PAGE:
For me, however, the more troubling problem is illustrated by those how insist that there must be DNA proof of the historical reality of the Book of Mormon, and that they have actually located such a proof. Perego and Ekins cite Rodney L. Meldrum’s Rediscovering the Book of Mormon Remnant through DNA (New York: Digital Legend Press, 2009)–see p. 239 note # 2, for a reference to this book, which contains these highly questionable claims. Meldrum, it should be noted, is not a population geneticist. Instead, he makes his living conducting tours and holding conferences in which he sells what amounts to mock wisdom for real money.
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. Agnar Helgason and others, “A Populationwide Coalescent Analysis of Icelandic Matrilineal and Patrilineal Genealogies: Evidence for a Faster Evolutionary Rate of mtDNA Lineages than Y Chromosomes,” American Journal of Human Genetics 72 (2003), 1370-1388.
Current status of efforts to delay genetic prion disease in humans
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. Peter Forster and others, “Origin and Evolution of Native American MtDNA Variation: A Reappraisal,” American Journal of Human Genetics 59 (1996), 935-945.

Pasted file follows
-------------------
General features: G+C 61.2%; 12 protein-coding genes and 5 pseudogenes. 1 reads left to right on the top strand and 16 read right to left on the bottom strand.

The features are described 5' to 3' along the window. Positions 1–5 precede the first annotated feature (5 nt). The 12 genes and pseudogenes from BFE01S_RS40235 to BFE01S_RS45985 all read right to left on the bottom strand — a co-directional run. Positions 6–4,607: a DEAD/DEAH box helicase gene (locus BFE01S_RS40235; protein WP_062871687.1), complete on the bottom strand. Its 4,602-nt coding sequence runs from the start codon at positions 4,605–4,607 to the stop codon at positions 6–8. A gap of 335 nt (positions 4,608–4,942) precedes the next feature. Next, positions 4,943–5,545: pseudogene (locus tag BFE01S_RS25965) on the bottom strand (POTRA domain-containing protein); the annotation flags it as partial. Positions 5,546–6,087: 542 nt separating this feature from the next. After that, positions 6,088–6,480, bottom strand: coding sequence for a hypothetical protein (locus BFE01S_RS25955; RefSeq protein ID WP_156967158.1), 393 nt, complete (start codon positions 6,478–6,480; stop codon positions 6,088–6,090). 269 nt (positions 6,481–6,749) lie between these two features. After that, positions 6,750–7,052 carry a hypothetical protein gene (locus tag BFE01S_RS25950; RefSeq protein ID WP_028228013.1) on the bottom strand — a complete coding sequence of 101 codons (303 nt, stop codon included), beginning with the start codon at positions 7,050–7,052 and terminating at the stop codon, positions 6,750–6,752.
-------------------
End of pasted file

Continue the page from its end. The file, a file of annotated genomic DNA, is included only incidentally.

Addison's Disease --hypoadrenocorticism
Bloch, M., Adam, S., Fuller, A., et al. (1993). Diagnosis of Huntington disease: A model for the stages of psychological response based on experience of predictive testing program. American Journal of Medical Genetics, 47(3), 368-374.
Is Decrypting the Genetic Legacy of America's …
Hagberg, A., Bui, T. H., & Winnberg, E. (2011). More appreciation of life or regretting the test? Experiences of living as a mutation carrier of Huntington’s disease. Journal of Genetic Counseling, 20(1), 70-79.
Good Proteins, Bad Proteins: The Amino ..
Licklederer, C., Wolff, G., & Barth, J. (2008). Mental health and quality of life after genetic testing for Huntington disease: A long-term effect study in Germany. American Journal of Medical Genetics, 146A(16), 2078-2085.
Preface: Not All Protein Is Created Equal
The first two years after testing appear to be the most challenging. Most individuals report that the emotional impact of testing lessens as more years pass, even as the potential for disease onset begins (Hagberg et al). Those genetic carriers who appear to get stuck in their grieving and experience significant problems in coping may experience chronic PTSD. The frequency of PTSD has not been thoroughly investigated, though one study examined women three to six months after BRCA1 and BRCA2 genetic testing related to the chances of developing breast cancer and found that 25% of the mutation carriers experienced PTSD (Hamann, Somers, Smith, Inslicht, & Baum, 2005).